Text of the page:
• Baile: Manuela Barrios – https://youtu.be/RwuFLB8MR1Q
  • Baile: Cristian Lozano – https://vimeo.com/319589415
  • Guitar: Pedro Viscoli – cannot find anything online. I guess I liked him very much because he started the show with a malageña, which is one of my favorite styles.
  • The singer was good too, but I didn’t get his name.

In Jerez I could actually see how the place where you go to can make the difference. I have seen two shows. About the first one I wrote here. I didn’t say much on the performance because there was not much to say. I loved the singer. His energy was amazing.

Typically Mondays and Tuesdays are dead in Spain, which is when I was in Jerez. The best things open on Fridays and Saturdays, maybe Thrusdays. My host knew however where I could find flamemco shows even so. She is also the one who convinced me to go to the Andaluz Center for Flamenco since I was thinking not to do that. That was really good as I got a lot of information from there. Practically all I needed on the subject of women in flamenco culture.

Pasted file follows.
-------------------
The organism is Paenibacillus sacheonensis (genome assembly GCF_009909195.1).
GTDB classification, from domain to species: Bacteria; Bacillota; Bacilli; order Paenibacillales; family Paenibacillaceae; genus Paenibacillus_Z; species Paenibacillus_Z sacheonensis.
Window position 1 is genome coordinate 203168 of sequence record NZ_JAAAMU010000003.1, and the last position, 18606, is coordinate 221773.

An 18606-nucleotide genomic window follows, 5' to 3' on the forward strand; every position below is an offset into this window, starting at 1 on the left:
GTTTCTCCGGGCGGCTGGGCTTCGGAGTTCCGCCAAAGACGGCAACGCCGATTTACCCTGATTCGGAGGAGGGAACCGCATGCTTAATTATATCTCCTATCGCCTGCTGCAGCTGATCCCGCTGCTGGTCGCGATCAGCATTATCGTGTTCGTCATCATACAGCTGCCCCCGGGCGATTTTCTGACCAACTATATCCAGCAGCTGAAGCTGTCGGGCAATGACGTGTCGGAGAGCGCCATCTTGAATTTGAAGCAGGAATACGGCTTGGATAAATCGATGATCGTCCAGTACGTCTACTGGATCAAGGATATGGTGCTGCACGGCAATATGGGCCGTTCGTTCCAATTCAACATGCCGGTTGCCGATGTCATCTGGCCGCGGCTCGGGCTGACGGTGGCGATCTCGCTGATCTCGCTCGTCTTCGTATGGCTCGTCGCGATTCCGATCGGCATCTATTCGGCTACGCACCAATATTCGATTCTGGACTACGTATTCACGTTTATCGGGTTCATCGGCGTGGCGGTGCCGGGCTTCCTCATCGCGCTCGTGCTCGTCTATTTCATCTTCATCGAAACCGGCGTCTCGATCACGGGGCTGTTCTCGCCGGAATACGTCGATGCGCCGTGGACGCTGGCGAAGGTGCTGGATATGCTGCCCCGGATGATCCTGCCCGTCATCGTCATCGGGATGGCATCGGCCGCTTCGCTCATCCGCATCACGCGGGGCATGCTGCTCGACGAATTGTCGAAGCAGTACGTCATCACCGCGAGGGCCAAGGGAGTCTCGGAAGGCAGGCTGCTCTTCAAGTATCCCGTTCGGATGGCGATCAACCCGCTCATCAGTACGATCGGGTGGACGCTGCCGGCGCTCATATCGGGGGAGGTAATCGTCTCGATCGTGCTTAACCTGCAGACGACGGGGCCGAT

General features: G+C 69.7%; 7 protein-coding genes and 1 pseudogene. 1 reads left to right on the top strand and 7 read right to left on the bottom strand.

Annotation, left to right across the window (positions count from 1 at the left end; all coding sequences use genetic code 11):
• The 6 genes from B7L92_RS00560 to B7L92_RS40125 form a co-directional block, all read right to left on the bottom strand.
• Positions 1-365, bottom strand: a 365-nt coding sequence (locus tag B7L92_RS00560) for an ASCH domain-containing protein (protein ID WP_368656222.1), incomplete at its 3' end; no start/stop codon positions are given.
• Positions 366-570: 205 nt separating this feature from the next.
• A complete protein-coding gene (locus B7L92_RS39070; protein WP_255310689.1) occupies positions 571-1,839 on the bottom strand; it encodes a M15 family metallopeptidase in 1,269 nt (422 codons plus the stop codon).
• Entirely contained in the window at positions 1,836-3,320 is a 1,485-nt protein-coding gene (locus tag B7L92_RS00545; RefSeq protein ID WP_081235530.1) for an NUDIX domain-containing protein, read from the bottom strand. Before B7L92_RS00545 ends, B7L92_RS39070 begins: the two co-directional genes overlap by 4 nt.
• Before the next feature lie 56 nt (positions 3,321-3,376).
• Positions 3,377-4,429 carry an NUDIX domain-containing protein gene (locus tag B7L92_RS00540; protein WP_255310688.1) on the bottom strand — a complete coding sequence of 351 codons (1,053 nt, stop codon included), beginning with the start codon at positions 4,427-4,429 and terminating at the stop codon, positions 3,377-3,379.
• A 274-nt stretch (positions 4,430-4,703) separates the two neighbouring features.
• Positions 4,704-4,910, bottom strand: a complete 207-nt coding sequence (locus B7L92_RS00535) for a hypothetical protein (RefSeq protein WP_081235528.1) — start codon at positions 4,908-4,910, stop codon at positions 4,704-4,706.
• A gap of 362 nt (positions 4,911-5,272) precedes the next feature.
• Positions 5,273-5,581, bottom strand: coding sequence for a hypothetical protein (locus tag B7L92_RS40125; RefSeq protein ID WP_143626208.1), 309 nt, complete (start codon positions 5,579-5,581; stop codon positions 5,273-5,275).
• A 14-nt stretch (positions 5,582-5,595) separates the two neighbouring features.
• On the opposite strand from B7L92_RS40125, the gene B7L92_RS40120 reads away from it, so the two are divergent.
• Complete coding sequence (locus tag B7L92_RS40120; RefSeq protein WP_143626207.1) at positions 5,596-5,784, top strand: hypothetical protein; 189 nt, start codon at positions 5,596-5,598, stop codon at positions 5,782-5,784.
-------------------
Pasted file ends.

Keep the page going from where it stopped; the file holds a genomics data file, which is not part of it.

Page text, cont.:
The second place I went to is much less expensive than the first, and you get the same thing. Also, the Jerez sherry is better. It is called Tabanco A la Feria. It looks closer to a peña though it isn’t, but the atmosphere is similar. As opposed to El pasaje which looks more like a ….tablao that is trying too hard 😅

They recorded part of the show, but it’s not the best recording : https://fb.watch/dln5K6oZfY/

These were the performers announced for the night:

The actual performers – turns out only the dancers was different, and for the first show, the singer is not the one announced. Can’t trust anyone  anymore 😆: